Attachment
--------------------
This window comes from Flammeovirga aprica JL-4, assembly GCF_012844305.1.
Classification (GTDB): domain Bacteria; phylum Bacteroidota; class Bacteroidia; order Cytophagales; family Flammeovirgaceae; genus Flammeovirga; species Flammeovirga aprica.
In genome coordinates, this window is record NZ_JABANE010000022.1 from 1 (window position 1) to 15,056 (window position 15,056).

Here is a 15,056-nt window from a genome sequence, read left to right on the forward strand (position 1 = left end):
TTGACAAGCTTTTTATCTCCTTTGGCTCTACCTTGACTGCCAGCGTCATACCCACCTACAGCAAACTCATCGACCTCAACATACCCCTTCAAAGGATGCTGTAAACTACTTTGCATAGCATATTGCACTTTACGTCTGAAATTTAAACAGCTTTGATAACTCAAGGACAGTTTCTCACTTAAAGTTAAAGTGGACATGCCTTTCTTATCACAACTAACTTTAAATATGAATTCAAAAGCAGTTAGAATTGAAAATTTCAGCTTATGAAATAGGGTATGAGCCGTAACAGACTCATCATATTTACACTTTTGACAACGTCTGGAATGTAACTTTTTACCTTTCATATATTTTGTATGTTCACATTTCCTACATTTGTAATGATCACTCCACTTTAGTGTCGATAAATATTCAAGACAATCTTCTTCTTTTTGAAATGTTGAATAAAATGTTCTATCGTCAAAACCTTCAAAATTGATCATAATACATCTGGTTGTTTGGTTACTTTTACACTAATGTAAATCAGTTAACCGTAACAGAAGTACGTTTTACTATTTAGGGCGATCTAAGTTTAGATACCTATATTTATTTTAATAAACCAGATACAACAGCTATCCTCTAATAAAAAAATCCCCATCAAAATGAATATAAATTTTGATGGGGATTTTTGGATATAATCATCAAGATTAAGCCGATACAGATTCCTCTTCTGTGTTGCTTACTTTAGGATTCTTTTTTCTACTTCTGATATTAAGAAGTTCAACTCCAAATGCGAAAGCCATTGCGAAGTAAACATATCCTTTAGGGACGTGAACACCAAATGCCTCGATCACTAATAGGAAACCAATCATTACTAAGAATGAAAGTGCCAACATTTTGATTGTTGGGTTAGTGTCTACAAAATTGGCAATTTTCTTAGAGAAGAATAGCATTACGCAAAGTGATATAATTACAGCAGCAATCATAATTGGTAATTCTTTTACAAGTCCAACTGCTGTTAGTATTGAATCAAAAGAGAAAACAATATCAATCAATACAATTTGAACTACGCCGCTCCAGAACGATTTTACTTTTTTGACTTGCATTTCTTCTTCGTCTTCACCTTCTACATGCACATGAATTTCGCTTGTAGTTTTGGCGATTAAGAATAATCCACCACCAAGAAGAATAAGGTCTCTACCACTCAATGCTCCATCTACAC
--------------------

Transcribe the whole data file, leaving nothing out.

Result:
This window comes from Flammeovirga aprica JL-4, assembly GCF_012844305.1.
Classification (GTDB): domain Bacteria; phylum Bacteroidota; class Bacteroidia; order Cytophagales; family Flammeovirgaceae; genus Flammeovirga; species Flammeovirga aprica.
In genome coordinates, this window is record NZ_JABANE010000022.1 from 1 (window position 1) to 15,056 (window position 15,056).

Here is a 15,056-nt window from a genome sequence, read left to right on the forward strand (position 1 = left end):
TTGACAAGCTTTTTATCTCCTTTGGCTCTACCTTGACTGCCAGCGTCATACCCACCTACAGCAAACTCATCGACCTCAACATACCCCTTCAAAGGATGCTGTAAACTACTTTGCATAGCATATTGCACTTTACGTCTGAAATTTAAACAGCTTTGATAACTCAAGGACAGTTTCTCACTTAAAGTTAAAGTGGACATGCCTTTCTTATCACAACTAACTTTAAATATGAATTCAAAAGCAGTTAGAATTGAAAATTTCAGCTTATGAAATAGGGTATGAGCCGTAACAGACTCATCATATTTACACTTTTGACAACGTCTGGAATGTAACTTTTTACCTTTCATATATTTTGTATGTTCACATTTCCTACATTTGTAATGATCACTCCACTTTAGTGTCGATAAATATTCAAGACAATCTTCTTCTTTTTGAAATGTTGAATAAAATGTTCTATCGTCAAAACCTTCAAAATTGATCATAATACATCTGGTTGTTTGGTTACTTTTACACTAATGTAAATCAGTTAACCGTAACAGAAGTACGTTTTACTATTTAGGGCGATCTAAGTTTAGATACCTATATTTATTTTAATAAACCAGATACAACAGCTATCCTCTAATAAAAAAATCCCCATCAAAATGAATATAAATTTTGATGGGGATTTTTGGATATAATCATCAAGATTAAGCCGATACAGATTCCTCTTCTGTGTTGCTTACTTTAGGATTCTTTTTTCTACTTCTGATATTAAGAAGTTCAACTCCAAATGCGAAAGCCATTGCGAAGTAAACATATCCTTTAGGGACGTGAACACCAAATGCCTCGATCACTAATAGGAAACCAATCATTACTAAGAATGAAAGTGCCAACATTTTGATTGTTGGGTTAGTGTCTACAAAATTGGCAATTTTCTTAGAGAAGAATAGCATTACGCAAAGTGATATAATTACAGCAGCAATCATAATTGGTAATTCTTTTACAAGTCCAACTGCTGTTAGTATTGAATCAAAAGAGAAAACAATATCAATCAATACAATTTGAACTACGCCGCTCCAGAACGATTTTACTTTTTTGACTTGCATTTCTTCTTCGTCTTCACCTTCTACATGCACATGAATTTCGCTTGTAGTTTTGGCGATTAAGAATAATCCACCACCAAGAAGAATAAGGTCTCTACCACTCAATGCTCCATCTACAC